With Kurt Ritter, the superlatives are in the statistics – over half a century spent in hospitality, with 30 years at Rezidor; general manager at 27, and regional vice-president within ten years. He became president and CEO aged just 42, with responsibility for 16 properties and, two decades on, that figure stands at 325 hotels across five brands, spanning 51 countries, with plans for 20,000 new rooms by the end of 2009.
However, a deeper truth lies beneath the numbers. Spend time in Ritter’s company and the most striking discovery is how much of the hotelier remains. Years away from front-line service has done little to diminish the charm and roving eye of the consummate GM, a journey that started as a small child at his mother’s 50-room hotel in the Swiss Alps.
It is a sad state of affairs that Ritter’s combination of École hôtelière de Lausanne diploma and multinational business nous is now unique. "I’m the only guy left in the big league who has the background," he says with a shrug. "Look at the guys from Sheraton, Hilton or InterContinental; they’re all from the outside. I’m not saying that makes them any worse, but I couldn’t take over at a car manufacturer. Running a hotel business needs to come from the heart."
It is remarkable that Ritter’s heart has remained true for so long, considering the industry shifts he has witnessed since the role of CEO was thrust on him in 1989. That was the same year SAS, as Rezidor was known then, acquired 40% equity participation in the InterContinental group. That deal, together with war in the Middle East and recession in Japan, almost broke the business. "Our debts were so bad, I was embarrassed to tell my own mother," says Ritter – but it
was also the making of the man.
"We had bad guest and employee satisfaction," he recounts. "The unions and the press were against us. I called my GMs for a meeting on a rainy morning in Copenhagen and laid it out: either we put in a superhuman effort or we jump overboard. I needed to see they were behind me."
He received a unanimous vote of confidence and in 1994, SAS managed to break even. "It wasn’t a profit but it was a start," says Ritter. "We had done it all through savings and it felt as though I was running a skeleton – no meat on the bones." The meat arrived in the form of a groundbreaking master franchise agreement with Carlson Companies that saw dual branding with the US’s established Radisson hotels, then a relative minnow in the European
"There may have only been five or six over here," Ritter explains. "But we suddenly had a directory of 300 hotels that I could slam down on an owner’s desk and say: ‘Look at us!’ It was a lot of hot air, but people stood up and took notice." This is an understatement. In order to maintain franchise exclusivity, Ritter needed to launch eight hotels a year – having only managed 20 openings in 34 years, it is understandable that the SAS board labelled Ritter ‘The Mad Man’.
They needn’t have worried: 25 arrived in that first year alone, setting a precedent for the rate of growth ever since. Along the way, he returned to Carlson in 2002 and signed a further strategic agreement that saw the newly christened Rezidor SAS Hospitality become master franchiser in EMEA for three additional brands: Park Inn, Country Inn and Regent. Park Inn alone has already established over 100 hotels under Ritter’s watch. When the group went public in November 2006, one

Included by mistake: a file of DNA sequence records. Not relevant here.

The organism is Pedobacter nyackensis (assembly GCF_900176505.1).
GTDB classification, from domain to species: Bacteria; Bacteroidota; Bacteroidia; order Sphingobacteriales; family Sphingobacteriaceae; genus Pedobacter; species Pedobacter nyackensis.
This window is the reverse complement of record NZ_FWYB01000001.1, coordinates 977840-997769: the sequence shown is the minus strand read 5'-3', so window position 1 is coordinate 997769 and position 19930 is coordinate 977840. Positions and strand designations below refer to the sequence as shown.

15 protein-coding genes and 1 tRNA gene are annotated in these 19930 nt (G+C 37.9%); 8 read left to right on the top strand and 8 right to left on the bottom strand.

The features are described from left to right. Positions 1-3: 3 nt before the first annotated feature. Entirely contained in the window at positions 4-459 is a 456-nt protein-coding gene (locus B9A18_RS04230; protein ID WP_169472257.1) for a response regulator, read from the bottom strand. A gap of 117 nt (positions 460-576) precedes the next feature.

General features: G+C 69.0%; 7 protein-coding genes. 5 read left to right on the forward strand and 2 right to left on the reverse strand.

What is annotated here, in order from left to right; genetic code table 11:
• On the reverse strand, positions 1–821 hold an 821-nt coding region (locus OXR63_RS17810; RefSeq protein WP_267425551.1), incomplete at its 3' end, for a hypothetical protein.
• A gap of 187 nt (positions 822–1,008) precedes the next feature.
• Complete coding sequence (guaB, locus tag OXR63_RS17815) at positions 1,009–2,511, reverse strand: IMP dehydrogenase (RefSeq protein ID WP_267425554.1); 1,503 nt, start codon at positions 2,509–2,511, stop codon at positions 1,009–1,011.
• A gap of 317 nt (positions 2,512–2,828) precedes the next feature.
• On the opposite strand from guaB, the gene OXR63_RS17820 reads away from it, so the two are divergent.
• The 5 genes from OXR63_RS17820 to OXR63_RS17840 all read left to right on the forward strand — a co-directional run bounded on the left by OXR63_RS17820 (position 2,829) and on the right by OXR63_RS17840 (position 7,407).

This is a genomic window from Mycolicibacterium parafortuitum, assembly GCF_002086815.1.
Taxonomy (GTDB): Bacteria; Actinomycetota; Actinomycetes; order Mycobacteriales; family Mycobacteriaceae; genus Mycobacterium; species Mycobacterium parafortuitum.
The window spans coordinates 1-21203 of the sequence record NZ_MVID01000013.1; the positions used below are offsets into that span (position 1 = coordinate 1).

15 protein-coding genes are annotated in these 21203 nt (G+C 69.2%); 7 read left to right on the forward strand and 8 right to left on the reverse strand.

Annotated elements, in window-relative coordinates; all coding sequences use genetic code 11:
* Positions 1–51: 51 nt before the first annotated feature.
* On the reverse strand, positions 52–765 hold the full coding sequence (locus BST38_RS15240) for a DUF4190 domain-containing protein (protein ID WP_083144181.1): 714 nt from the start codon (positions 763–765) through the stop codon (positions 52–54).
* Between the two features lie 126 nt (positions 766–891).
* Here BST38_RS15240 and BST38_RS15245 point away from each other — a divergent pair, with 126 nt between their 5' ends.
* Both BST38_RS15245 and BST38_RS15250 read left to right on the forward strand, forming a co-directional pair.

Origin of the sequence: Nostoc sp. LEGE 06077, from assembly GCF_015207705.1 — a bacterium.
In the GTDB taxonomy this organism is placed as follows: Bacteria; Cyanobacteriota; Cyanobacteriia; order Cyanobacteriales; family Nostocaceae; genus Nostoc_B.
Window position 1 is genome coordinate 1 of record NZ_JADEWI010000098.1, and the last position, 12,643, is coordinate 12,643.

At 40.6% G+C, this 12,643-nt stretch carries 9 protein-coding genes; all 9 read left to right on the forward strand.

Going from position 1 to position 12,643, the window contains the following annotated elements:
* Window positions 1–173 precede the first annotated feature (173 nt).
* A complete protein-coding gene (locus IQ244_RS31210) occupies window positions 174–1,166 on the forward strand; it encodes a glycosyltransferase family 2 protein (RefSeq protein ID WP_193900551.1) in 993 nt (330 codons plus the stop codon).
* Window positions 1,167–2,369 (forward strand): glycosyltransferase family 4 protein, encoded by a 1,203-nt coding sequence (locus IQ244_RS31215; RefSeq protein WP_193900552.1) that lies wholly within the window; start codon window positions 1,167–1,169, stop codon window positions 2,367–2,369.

could have forgiven Ritter for feeling as though his journey had come to an end.
"Sure it’s different," he says of sitting atop a publicly listed company. "But I have experience of getting used to change." The current economic doom and gloom might be cause for regret, but Ritter, despite the group’s ambitious expansion plans, seems bullish. "There are always some buts," he says. "We are now in 51 countries. If one market is going well, that does not necessarily account for all of them. The only thing I can do as CEO is ensure we follow through on our promises. 2007 was positive from every angle and we’ve not felt any slowdown. We’ll ride it out and see what happens."
The smoothness of that ride may determine the success of Rezidor’s new Missoni brand, to be launched next year. Lessons have been learnt from previous unsuccessful ventures into the lifestyle arena with Malmaison (2000) and Cerruti (2003), and Ritter’s enthusiasm for the project is contagious.
"I now know that you have to go all the way," he says. "The Missoni family did not want me to just open a modern hotel, add a few of their furnishings and sit back. It has been fully designed by Rosita [founder and chief designer] and will be a complete package. It took us longer than expected, but we had to get the brand completely right."
The roll-out will be slow, with three or four hotels opened each year – starting with either Edinburgh or Kuwait. A scaled-down version has been installed at the fashion house’s Italian HQ in Sumirago, with two rooms, corridor, bar and restaurant. "It has become rather a pilgrimage for hotel owners," says Ritter. Personnel will be sourced from under the Rezidor umbrella. "It’s hipper than our other brands and staff will need to reflect that," Ritter